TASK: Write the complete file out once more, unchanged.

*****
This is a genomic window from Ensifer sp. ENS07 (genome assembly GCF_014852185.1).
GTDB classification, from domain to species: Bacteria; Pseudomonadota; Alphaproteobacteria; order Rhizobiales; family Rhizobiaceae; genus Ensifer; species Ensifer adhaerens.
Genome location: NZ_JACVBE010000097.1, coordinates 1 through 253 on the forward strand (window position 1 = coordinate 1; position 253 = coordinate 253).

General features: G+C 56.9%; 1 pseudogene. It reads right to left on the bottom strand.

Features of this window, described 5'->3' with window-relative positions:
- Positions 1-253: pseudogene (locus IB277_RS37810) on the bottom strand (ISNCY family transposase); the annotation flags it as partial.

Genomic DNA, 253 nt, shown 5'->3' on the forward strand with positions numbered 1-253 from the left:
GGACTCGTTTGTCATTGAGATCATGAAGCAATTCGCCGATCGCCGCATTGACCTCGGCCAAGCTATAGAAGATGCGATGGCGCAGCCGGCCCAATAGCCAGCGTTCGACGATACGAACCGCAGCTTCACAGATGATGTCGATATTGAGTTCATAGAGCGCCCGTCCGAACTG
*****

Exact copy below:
This is a genomic window from Ensifer sp. ENS07 (genome assembly GCF_014852185.1).
GTDB classification, from domain to species: Bacteria; Pseudomonadota; Alphaproteobacteria; order Rhizobiales; family Rhizobiaceae; genus Ensifer; species Ensifer adhaerens.
Genome location: NZ_JACVBE010000097.1, coordinates 1 through 253 on the forward strand (window position 1 = coordinate 1; position 253 = coordinate 253).

General features: G+C 56.9%; 1 pseudogene. It reads right to left on the bottom strand.

Features of this window, described 5'->3' with window-relative positions:
- Positions 1-253: pseudogene (locus IB277_RS37810) on the bottom strand (ISNCY family transposase); the annotation flags it as partial.

Genomic DNA, 253 nt, shown 5'->3' on the forward strand with positions numbered 1-253 from the left:
GGACTCGTTTGTCATTGAGATCATGAAGCAATTCGCCGATCGCCGCATTGACCTCGGCCAAGCTATAGAAGATGCGATGGCGCAGCCGGCCCAATAGCCAGCGTTCGACGATACGAACCGCAGCTTCACAGATGATGTCGATATTGAGTTCATAGAGCGCCCGTCCGAACTG